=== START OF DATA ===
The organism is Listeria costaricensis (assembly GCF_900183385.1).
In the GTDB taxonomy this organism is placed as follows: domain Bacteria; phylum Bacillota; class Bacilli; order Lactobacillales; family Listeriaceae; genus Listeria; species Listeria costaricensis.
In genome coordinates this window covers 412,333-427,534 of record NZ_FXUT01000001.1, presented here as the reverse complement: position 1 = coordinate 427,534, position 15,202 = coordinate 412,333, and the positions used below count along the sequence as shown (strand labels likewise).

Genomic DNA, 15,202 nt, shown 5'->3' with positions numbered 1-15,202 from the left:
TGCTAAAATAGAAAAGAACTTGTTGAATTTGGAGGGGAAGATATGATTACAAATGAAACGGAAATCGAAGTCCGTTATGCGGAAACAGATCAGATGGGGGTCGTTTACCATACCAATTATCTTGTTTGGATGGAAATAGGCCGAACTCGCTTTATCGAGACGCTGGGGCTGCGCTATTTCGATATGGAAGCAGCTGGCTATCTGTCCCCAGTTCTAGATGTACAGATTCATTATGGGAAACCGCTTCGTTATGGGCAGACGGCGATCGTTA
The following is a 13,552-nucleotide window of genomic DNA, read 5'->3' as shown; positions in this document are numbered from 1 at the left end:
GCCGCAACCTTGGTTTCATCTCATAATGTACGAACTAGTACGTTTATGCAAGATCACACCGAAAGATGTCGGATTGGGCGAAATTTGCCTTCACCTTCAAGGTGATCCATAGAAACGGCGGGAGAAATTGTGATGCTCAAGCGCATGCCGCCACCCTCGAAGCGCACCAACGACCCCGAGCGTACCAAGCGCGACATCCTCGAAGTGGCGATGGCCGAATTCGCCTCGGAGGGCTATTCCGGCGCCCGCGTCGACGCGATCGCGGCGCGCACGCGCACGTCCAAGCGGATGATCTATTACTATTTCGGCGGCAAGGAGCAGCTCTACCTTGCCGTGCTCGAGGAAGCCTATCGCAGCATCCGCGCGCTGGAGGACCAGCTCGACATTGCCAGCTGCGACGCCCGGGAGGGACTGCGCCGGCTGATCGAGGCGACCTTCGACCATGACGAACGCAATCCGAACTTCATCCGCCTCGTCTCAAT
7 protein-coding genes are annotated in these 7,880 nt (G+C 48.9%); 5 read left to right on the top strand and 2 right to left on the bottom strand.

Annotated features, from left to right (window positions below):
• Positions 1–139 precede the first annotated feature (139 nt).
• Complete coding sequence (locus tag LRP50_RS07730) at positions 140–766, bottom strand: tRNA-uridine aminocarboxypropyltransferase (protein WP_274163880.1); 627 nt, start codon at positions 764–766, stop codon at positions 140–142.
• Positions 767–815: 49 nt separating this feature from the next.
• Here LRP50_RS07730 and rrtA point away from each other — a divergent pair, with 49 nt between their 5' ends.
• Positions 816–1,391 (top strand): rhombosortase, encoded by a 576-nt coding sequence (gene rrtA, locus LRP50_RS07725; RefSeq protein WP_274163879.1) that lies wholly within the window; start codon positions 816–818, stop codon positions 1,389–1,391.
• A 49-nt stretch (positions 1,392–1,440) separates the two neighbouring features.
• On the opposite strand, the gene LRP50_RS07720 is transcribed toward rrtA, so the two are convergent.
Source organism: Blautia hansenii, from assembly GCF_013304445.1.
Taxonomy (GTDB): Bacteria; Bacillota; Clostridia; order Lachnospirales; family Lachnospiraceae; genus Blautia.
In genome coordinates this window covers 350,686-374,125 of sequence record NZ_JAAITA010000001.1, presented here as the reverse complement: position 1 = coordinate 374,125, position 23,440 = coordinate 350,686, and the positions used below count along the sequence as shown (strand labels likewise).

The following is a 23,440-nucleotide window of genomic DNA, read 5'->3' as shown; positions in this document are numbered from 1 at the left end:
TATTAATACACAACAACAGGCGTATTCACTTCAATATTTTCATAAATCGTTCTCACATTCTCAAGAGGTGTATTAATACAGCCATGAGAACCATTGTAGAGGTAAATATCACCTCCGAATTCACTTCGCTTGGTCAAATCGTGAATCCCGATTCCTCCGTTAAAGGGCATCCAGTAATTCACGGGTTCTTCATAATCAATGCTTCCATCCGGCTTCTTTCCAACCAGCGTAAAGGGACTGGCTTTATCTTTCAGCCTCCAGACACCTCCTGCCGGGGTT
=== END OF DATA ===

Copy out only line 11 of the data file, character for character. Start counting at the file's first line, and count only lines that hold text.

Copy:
• Complete coding sequence (locus tag LRP50_RS07730) at positions 140–766, bottom strand: tRNA-uridine aminocarboxypropyltransferase (protein WP_274163880.1); 627 nt, start codon at positions 764–766, stop codon at positions 140–142.